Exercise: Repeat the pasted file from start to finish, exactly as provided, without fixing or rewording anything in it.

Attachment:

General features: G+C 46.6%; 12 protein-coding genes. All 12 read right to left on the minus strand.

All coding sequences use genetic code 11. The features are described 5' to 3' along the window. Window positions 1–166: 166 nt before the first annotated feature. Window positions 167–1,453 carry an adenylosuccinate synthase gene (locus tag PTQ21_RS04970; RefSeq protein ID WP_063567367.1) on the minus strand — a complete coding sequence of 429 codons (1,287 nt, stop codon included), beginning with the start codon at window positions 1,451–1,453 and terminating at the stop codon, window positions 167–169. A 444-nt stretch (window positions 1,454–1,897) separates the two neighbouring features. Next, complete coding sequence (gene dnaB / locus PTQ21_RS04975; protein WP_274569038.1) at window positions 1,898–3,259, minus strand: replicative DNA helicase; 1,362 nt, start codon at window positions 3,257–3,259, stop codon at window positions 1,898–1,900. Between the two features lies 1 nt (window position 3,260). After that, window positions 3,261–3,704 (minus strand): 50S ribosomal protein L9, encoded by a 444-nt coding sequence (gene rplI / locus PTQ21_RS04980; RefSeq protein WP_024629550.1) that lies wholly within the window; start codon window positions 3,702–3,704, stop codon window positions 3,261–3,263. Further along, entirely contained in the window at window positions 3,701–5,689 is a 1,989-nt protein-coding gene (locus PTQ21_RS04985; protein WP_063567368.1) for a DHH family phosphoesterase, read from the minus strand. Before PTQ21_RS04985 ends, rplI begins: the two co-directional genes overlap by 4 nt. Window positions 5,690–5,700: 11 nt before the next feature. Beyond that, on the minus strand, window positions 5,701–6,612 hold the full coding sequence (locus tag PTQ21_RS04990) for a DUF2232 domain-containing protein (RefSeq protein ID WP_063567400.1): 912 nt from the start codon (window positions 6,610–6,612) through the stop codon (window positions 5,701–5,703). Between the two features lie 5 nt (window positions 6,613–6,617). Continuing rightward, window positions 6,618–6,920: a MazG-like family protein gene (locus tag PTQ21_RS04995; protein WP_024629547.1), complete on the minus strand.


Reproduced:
General features: G+C 46.6%; 12 protein-coding genes. All 12 read right to left on the minus strand.

All coding sequences use genetic code 11. The features are described 5' to 3' along the window. Window positions 1–166: 166 nt before the first annotated feature. Window positions 167–1,453 carry an adenylosuccinate synthase gene (locus tag PTQ21_RS04970; RefSeq protein ID WP_063567367.1) on the minus strand — a complete coding sequence of 429 codons (1,287 nt, stop codon included), beginning with the start codon at window positions 1,451–1,453 and terminating at the stop codon, window positions 167–169. A 444-nt stretch (window positions 1,454–1,897) separates the two neighbouring features. Next, complete coding sequence (gene dnaB / locus PTQ21_RS04975; protein WP_274569038.1) at window positions 1,898–3,259, minus strand: replicative DNA helicase; 1,362 nt, start codon at window positions 3,257–3,259, stop codon at window positions 1,898–1,900. Between the two features lies 1 nt (window position 3,260). After that, window positions 3,261–3,704 (minus strand): 50S ribosomal protein L9, encoded by a 444-nt coding sequence (gene rplI / locus PTQ21_RS04980; RefSeq protein WP_024629550.1) that lies wholly within the window; start codon window positions 3,702–3,704, stop codon window positions 3,261–3,263. Further along, entirely contained in the window at window positions 3,701–5,689 is a 1,989-nt protein-coding gene (locus PTQ21_RS04985; protein WP_063567368.1) for a DHH family phosphoesterase, read from the minus strand. Before PTQ21_RS04985 ends, rplI begins: the two co-directional genes overlap by 4 nt. Window positions 5,690–5,700: 11 nt before the next feature. Beyond that, on the minus strand, window positions 5,701–6,612 hold the full coding sequence (locus tag PTQ21_RS04990) for a DUF2232 domain-containing protein (RefSeq protein ID WP_063567400.1): 912 nt from the start codon (window positions 6,610–6,612) through the stop codon (window positions 5,701–5,703). Between the two features lie 5 nt (window positions 6,613–6,617). Continuing rightward, window positions 6,618–6,920: a MazG-like family protein gene (locus tag PTQ21_RS04995; protein WP_024629547.1), complete on the minus strand.